ORIGINALLY POSTED ON THE OLD HALO ARCHIVE, MAY 2015
Reposted without edits, save navigational issues.
Master Chief is not the protagonist of Halo: The Flood. He’s certainly the protagonist of Combat Evolved, but in the novelization of the game, he hands the driver’s seat over to one Lieutenant Melissa McKay.
The base definition of a protagonist is simple: “the leading character’ of a story [x]. However with a cast of thousands, and multiple viewpoint characters, it can be difficult to pinpoint who the protagonist actually is. Quickbeam, a content writer over at TheOneRing.net, gives us another method of locating the main character in a story: the narrative.
“[A] character-driven story like LOTR is not strictly about sacrifice (or heroism, or the impermanence of beauty, or all those themes that are intrinsic). I must admit the novel is woven of many threads but the groundwork of the tale, the telling of it, spins on a single proviso: Who is transformed the most between the opening and the closing page, taking the reader through his transformation?” [x]
The telling of the tale, as Quickbeam so graciously highlighted, is also called the narrative. This is the way a story is told, the grand combination of themes, characters, plot, and writing style. Now not all narratives work off the same proviso or condition as Lord of the Rings does. While we do see character transformation in our protagonists throughout the Halo series, Halo 2 being an easy example, one of the groundwork pieces for Halo as a whole is sacrifice.
Halsey sacrifices the childhood of seventy-five people to make super soldiers. ONI develops the Spartan-III program specifically to be sacrificial soldiers to help humanity survive one more day. Cortana sacrifices herself to save John from the Didact. Thel sacrifices his own faith to stop the Covenant and his reputation to pursue peace. Randall Aiken, at the end of Nightfall¸ leaves Locke with the question of sacrifice: “with your death, will you create life?” An arc question of the Cortana era of the Halo Universe is “Could you sacrifice me/him to complete you mission? Could you watch me/him die?”.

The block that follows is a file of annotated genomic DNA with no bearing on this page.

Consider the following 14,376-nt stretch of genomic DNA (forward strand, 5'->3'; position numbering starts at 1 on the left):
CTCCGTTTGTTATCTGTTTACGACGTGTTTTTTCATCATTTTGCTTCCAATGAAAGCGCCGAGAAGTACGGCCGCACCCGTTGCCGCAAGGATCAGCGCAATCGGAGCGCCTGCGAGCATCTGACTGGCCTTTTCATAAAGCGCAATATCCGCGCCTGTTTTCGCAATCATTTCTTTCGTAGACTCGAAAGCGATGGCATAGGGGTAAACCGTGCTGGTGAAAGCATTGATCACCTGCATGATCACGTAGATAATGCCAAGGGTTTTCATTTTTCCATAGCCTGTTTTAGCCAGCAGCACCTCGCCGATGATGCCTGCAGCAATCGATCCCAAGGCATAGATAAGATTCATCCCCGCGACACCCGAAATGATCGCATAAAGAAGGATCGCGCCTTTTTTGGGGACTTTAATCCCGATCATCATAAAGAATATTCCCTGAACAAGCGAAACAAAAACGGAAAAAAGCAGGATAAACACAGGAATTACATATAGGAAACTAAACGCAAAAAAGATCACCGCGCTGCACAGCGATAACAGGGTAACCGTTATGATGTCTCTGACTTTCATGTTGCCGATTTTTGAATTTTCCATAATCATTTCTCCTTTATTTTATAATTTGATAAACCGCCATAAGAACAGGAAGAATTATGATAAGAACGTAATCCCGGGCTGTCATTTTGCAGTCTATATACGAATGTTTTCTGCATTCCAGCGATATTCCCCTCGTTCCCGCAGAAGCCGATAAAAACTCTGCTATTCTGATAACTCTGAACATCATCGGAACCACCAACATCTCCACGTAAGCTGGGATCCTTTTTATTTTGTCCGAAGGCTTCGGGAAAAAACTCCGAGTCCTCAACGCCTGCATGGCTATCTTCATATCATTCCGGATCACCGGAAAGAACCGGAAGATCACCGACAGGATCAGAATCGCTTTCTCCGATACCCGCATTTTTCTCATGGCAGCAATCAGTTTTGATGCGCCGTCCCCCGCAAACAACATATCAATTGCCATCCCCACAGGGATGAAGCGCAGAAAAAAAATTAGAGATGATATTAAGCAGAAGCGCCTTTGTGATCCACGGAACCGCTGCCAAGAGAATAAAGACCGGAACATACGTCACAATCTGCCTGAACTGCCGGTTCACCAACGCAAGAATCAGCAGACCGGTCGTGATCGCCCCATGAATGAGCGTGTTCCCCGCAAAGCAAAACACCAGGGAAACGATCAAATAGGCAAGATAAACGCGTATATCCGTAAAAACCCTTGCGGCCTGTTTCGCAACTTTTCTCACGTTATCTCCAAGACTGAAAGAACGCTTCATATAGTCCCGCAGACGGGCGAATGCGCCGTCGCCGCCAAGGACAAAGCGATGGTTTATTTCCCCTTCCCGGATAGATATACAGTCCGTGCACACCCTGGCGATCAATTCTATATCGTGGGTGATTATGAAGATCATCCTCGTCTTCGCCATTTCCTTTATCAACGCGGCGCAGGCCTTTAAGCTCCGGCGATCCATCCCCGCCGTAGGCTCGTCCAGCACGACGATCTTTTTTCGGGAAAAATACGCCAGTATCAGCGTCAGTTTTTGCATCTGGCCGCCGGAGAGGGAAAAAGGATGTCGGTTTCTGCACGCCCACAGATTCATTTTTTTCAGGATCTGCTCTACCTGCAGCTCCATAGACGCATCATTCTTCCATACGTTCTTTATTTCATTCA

As such, we can often use this underlying thread of sacrifice to recognize who is the protagonist in a particular tale is. This is not the sole method of finding the protagonist, nor is it always present, but when it connects with the narrative foundation, it’s a very strong clue as to who the story is actually about. The thread of sacrifice comes in many different forms, particularly in who or what is being sacrificed. However, the overarching theme of sacrifice, and a solid proviso for the Halo universe, can be described as this:
Whose desires are in direct conflict with what the universe or narrative requires of them?
Let’s use Halo 2 and Halo 4 as examples to explore this notion. In Halo 2, Thel ‘Vadamee is zealously dedicated to his faith, believing in the Covenant religion with all his might. However, the pursuit of that belief sets the galaxy on the brink of destruction, and in order for the story to reach its conclusion, Thel must sacrifice what he believes in. In Halo 4, the first conflict introduced was Cortana’s rampancy, establishing both John and Cortana’s desire to find a solution. However, as Earth and humanity are placed at risk once more – by their release of the Didact – the two are forced to delay the pursuit of a fix in order to stop the Foreunner.
In The Flood, Melissa McKay of the ODSTs is the character whose desires most strongly conflicts with what the narrative demands of her.
In her initial introduction, author William C. Dietz establishes McKay’s relationship with the soldiers under her command immediately. As the ODSTs enter their pods to exit the Pillar of Autumn, McKay stays behind until every last one of her men are secured. One could argue that this is merely a responsibility of a Lieutenant, and they’d probably be right. However, there is a moment earlier in the chapter in which it’s revealed that the care of her soldiers is the most important thing to her. As medic patches her up, he enters into a banter with the sole intention of “taking her mind off Dawkins, Al-Thani, and Suzuki” (Flood, pp 37).